14. 2. Barbiturates •Derivatives of barbutric acid thus the name CLASSIFICATION Long acting (6-12hours) Mephobarbitone Phenobarbitone Intermediate acting (3-6hrs) Amobarbitone Aprobarbitone Butabarbitone Short acting <3hrs Hexabarbitone Pentobarbitone Secobarbitone Ultra-Sound Acting<15-20mins Thiopentone Methohexitone
  15. MoA Act to GABA but does not bind to BZD (α and ϒ) but binds to another site (α and β ) on the same macromolecular complex to exert GABA facilitatory action. They also enhance BZD binding to their site. At high conc they increase chloride ions conductance and inhibit Calcium ions dependent release of neurotransmitter They depress glutamate induced neuronal depolarization thr AMPA receptors.
  16. Pharmacokinetics Route: Oral Absorption: via GIT Distribution: wide ( from CNS to Skeletal muscles) Metabolism: Liver by oxidation, conjugation, dealkylation Excretion: Kidney
  17. Indications Epilepsy except for phenobarbitone and anesthesia thiopentone Adjuvant in psychosomatic disorders
  18. Adverse effects Hangover Tolerance Idiosyncrasy (untoward reactions to drugs that occur in a small fraction of patients and have no obvious relationship to dose or duration of therapy) Hypersensitivity Mental Confusion *It has no specific antidote
  19. INDICATIONS (generally) Sedatives i. Sedatives are used for a variety of indications, including anxiety, insomnia, and seizure disorders. Barbiturates are used primarily for anesthesia induction and maintenance, but are also used as anticonvulsants. Benzodiazepines are used for anxiety, insomnia, seizure disorders, and muscle relaxation. Non-benzodiazepine hypnotics are used primarily for insomnia. Hypnotics i. Hypnotics are primarily used to treat insomnia, sleep disturbances, and other sleep disorders. They are also used in certain medical procedures that require sedation or anesthesia.
  20. Toxicity i. Psychomotor dysfunction ii. Additive CNS depression iii.Overdose
  21. Drug interaction diazepam, flurazepam + benzodiazepines= Excessive Sedation
  22. ATYPICAL SEDATIVE-HYPNOTICS Buspirone MoA •The drug interacts with the 5-HT1A subclass of brain serotonin receptors as a partial agonist, but the precise mechanism of its anxiolytic effect is unknown •Pharmacokinetics •metabolized by CYP3A4, and its plasma levels are markedly increased by drugs such as erythromycin and ketoconazole •Adverse effects; tachycardia, paresthesias, pupillary constriction, and gastrointestinal distress  Buspirone is safe in pregnancy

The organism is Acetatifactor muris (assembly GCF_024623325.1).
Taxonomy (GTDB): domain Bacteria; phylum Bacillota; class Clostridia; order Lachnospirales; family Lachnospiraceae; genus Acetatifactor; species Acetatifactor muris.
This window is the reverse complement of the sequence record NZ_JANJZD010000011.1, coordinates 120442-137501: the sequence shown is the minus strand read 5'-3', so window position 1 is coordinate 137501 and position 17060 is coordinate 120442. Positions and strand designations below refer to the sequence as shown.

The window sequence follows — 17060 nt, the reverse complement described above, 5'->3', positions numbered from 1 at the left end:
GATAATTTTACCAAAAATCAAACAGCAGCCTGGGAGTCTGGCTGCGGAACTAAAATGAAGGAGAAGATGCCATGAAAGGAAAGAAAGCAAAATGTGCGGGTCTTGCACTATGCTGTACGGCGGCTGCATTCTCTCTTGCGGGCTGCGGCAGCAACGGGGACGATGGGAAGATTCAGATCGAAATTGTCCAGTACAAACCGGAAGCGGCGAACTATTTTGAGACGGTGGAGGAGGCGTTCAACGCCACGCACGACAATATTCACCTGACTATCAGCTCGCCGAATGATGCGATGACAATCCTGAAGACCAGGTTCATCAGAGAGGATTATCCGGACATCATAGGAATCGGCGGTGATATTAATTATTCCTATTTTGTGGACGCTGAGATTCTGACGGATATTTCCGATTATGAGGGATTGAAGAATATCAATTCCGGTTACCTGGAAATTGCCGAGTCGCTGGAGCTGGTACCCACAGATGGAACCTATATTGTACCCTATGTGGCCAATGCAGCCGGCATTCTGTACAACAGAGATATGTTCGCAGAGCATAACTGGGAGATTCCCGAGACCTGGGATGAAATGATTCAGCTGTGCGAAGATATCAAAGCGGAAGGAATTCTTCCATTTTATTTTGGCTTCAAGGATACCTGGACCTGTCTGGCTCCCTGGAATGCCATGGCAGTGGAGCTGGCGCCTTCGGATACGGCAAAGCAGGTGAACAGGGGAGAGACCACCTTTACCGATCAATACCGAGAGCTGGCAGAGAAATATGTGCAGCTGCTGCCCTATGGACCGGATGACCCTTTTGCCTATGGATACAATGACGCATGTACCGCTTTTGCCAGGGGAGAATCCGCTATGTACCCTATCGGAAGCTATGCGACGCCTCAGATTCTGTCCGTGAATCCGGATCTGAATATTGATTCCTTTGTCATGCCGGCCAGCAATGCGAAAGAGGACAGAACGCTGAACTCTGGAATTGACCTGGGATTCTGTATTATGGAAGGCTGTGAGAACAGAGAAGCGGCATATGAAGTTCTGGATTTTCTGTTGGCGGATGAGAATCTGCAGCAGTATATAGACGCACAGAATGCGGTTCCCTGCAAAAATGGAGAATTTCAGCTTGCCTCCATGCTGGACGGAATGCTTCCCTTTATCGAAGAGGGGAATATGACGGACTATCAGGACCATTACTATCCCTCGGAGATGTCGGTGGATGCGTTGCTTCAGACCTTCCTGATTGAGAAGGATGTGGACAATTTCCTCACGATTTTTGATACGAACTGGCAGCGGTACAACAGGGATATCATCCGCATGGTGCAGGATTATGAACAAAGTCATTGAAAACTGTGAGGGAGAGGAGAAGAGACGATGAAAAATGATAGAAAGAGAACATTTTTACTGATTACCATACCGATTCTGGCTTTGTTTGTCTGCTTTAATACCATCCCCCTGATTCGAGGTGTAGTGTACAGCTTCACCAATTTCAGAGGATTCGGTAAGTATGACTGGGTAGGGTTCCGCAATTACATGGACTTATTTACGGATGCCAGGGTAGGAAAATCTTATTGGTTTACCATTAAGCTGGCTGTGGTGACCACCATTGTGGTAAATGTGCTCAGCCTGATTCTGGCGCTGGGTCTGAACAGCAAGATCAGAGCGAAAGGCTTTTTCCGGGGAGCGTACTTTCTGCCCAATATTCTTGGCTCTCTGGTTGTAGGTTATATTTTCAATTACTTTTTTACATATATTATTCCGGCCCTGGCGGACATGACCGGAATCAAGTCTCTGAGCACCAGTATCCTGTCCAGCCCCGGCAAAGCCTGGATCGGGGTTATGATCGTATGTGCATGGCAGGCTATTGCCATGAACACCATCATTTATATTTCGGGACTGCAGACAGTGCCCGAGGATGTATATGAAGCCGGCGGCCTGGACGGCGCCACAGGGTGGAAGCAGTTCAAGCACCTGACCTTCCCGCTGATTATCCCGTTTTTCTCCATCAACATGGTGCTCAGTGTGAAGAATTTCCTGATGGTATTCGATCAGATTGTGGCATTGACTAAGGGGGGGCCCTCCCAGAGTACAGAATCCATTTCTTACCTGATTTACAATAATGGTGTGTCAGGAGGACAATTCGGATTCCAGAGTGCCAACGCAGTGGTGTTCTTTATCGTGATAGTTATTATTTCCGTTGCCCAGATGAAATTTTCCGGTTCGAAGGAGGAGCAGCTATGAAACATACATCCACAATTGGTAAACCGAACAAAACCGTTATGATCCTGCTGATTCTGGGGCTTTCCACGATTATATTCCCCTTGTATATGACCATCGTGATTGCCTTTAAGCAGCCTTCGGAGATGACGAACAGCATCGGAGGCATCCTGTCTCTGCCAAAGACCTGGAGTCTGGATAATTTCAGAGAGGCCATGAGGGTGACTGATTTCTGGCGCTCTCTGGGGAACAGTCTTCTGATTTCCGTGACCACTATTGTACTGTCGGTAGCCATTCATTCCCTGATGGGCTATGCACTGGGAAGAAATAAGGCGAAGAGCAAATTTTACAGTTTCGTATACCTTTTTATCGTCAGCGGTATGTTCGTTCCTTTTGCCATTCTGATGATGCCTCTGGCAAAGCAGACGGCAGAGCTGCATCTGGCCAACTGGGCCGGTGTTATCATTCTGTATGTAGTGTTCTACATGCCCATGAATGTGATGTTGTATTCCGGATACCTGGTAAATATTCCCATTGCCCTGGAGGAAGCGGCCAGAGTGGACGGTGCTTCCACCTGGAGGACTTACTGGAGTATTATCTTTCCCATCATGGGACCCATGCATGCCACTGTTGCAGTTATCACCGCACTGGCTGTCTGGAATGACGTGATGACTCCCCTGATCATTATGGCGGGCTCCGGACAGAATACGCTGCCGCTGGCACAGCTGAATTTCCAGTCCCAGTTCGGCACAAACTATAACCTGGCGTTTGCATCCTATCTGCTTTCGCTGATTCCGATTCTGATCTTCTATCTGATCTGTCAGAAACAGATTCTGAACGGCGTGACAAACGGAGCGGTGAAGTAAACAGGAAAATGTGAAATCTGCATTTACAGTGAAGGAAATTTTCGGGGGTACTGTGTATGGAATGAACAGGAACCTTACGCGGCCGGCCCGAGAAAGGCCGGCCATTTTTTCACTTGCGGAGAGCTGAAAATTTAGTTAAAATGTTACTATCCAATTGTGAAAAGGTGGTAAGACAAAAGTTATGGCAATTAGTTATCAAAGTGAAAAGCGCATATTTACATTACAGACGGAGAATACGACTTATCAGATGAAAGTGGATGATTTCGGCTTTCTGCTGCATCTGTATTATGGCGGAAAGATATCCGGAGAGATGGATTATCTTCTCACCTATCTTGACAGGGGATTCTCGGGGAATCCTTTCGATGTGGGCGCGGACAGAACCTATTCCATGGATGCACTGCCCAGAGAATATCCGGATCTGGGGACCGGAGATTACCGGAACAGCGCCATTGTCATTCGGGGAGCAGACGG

23. Orexin Antagonists •Orexin is a peptide found in the hypothalamus and is involved in wakefulness •Suvorexant, an antagonist at OX1R and OX2R orexin receptors, has hypnotic properties and is approved for the treatment of insomnia.
  24. Miscellaneous (Non-benzodiazepines hypnotics) 1. Zopiclone Agonist subtype of BZD receptors involved in hypnotics action. Used for insomnia (<2weeks) Side effects: metallic taste, dry mouth, mild dependence, impaired judgement
  25. 2. paraldehyde It is colourless, transparent, pungent and inflammable liquid. Given Rectally, IV, IM,Orally Used in epilepsy in children *Others Melatonin- hormone from pineal gland that improve quality of sleep. *Ramelteon-melatonin agonist
  26. THANK YOU FOR YOUR ATTENTION The good physician treats the disease; the great physician treats the patient who has the disease. William Osler
  27. References 1. Kartzung, B. G. & Trevor, A. (2015). Basic and Clinical Pharmacology. McGraw-Hill; (13thed.) ISBN: 13-9780071825054; 10: 0071825053
  28. QUESTIONS???? 💊 💊 😉😂👋 Prepared by: Akal Lobenyo Morris